9 years ago I set off on a journey to reconnect with nature.
At the time I had very little experience and I didn’t know the right steps to take in order to change my life.
I just knew that if I wanted to feel good about my place on the planet, that something had to shift with my relationship to the earth.
I wanted to leave the world better than I found it and give the future generations something to really live for.
Along my journey I’ve discovered certain key elements that I believe need to be developed if you want to cultivate deep connection to nature.
These are the missing components that I incorporate into all my nature connection mentoring projects. Let me share them with you.
#1 Sensory Awareness Skills
Understanding of nature comes primarily through sensory awareness in the five senses. Seeing, hearing, and feeling are core human skills, yet very few people ever take the time to develop them.
One of the fastest ways to jump-start your journey into nature is simply to go outside and start looking around.
Consciously use your mind to pay attention & be aware. It’s such a simple thing to do, and this one activity will help you develop a solid foundation for deeper awareness.
There are many layers of depth to this skill. Each new experience adds to your ability to derive knowledge and understanding from the natural world.
#2 Observation Skills
While somewhat related to #1(sensory awareness), the ability to make good observations is not necessarily possessed by everyone who has strong sensory skills.
Astute observation goes one level beyond simply being aware in your senses. It’s no longer just about the raw data coming in through your eyes and ears.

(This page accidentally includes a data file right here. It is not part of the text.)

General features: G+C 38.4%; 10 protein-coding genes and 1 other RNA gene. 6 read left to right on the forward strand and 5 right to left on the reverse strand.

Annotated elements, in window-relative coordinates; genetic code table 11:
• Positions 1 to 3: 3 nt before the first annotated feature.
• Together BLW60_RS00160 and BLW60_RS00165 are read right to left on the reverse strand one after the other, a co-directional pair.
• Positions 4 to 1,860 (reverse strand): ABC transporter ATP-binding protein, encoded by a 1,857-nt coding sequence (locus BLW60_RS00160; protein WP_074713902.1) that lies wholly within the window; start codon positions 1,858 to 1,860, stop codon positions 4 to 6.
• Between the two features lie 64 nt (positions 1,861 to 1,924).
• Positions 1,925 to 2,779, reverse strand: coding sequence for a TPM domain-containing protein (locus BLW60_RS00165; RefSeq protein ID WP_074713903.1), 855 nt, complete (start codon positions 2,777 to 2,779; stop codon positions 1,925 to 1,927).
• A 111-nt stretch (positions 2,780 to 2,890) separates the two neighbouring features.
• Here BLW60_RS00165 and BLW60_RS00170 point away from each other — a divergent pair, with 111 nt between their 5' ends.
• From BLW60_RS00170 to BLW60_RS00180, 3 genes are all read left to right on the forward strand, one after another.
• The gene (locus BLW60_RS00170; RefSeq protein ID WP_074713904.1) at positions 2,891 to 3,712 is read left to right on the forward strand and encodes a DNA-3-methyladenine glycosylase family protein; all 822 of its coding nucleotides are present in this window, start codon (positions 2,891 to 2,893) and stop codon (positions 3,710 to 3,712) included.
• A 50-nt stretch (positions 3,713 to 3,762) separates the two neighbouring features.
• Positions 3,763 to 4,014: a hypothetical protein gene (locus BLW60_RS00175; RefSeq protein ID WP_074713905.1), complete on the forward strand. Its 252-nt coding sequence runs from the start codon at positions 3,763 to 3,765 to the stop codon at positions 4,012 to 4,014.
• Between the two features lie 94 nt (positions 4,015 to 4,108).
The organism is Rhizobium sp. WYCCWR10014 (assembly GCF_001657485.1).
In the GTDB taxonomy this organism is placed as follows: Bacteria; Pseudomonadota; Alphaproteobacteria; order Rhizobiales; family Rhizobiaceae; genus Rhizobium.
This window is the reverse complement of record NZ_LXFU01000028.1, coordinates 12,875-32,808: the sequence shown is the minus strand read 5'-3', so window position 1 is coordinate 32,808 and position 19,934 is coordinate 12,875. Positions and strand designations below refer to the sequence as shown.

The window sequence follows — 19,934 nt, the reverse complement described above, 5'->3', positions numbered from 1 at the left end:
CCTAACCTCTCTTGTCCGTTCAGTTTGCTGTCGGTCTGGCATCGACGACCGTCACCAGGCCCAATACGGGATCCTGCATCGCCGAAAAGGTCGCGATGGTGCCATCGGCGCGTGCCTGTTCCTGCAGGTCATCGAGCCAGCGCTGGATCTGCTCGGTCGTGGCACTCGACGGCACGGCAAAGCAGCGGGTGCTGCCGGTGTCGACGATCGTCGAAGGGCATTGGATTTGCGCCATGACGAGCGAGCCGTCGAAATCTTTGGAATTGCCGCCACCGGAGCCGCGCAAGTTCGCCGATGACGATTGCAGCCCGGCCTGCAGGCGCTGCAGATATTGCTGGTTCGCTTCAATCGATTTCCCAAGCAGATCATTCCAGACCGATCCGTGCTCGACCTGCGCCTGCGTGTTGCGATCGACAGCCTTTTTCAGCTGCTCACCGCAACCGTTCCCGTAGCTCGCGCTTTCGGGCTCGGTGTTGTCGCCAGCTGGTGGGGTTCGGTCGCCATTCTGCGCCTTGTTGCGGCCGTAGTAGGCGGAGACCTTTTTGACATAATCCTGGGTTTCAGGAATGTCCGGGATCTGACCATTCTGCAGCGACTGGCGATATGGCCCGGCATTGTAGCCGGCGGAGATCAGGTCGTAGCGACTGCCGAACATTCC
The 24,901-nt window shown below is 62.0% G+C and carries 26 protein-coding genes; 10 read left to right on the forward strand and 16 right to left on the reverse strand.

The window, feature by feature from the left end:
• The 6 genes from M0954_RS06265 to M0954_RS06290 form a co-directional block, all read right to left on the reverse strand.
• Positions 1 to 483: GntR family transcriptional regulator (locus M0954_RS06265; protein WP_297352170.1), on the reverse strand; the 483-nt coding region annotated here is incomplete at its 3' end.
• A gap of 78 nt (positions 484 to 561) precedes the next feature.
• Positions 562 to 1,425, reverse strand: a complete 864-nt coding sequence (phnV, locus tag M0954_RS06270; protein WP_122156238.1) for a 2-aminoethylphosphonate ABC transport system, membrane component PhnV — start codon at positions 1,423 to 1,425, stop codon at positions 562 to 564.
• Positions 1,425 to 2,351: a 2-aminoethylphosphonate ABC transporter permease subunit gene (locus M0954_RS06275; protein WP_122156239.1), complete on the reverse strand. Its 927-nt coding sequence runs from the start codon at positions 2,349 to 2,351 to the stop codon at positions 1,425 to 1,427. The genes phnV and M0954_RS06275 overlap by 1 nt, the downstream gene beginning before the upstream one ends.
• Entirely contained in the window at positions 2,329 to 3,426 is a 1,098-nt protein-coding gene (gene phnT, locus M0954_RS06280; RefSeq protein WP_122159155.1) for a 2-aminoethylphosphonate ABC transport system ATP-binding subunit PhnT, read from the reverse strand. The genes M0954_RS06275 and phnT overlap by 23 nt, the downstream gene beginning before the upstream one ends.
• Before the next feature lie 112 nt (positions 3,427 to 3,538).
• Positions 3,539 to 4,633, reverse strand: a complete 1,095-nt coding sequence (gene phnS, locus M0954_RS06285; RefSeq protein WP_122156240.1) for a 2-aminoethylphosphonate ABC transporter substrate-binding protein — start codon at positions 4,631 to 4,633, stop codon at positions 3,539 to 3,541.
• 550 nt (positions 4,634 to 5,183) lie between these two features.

Observation is really about about how you can begin to extract meaning from what you notice outside. The way you do this is by looking at relationships, sequences & patterns through time.
The vast majority of intricate patterns & relationships happening out in nature are essentially invisible to the beginner, but once you start tuning in, then an entire world opens up.
Observation teaches you to understand all of nature through the interactions of it’s parts. The whole world comes to life with a natural history that can be read just like any book.
#3 Questioning Skills
Questions drive us to pay attention in new ways and make good observations. This is a core skill that almost always gets ignored by people who want to learn about nature.
The trick is to get good at asking questions that call on your sensory observations and start tracking down solutions.
All the best educators whether in science or the arts have relied on the power of questions to open up new ideas in their students.
The Socratic method and discovery based learning methods help us form our own ideas and conclusions based on our own personal experience of the world. With less answers and more questions learning is no longer about rote memorization.
With better questions you’ll get better results.
#4 Goalsetting & Success Skills
It’s one thing to have the intention to reconnect with nature. It’s a whole other thing to progressively take action and move yourself forward on the journey.
This fact is the same as everything in life.. if you can’t set goals and stay motivated then you’re just not going to get the results you want.
If you want to go deep into nature it’s very important that you connect first with your innermost motivation for learning.
Why is learning these skills important to you?
What is motivating you to take action?
What are you most curious to observe & learn about?
Study these 4 critical skills and you will begin to get the kinds of results that you want to see in your life.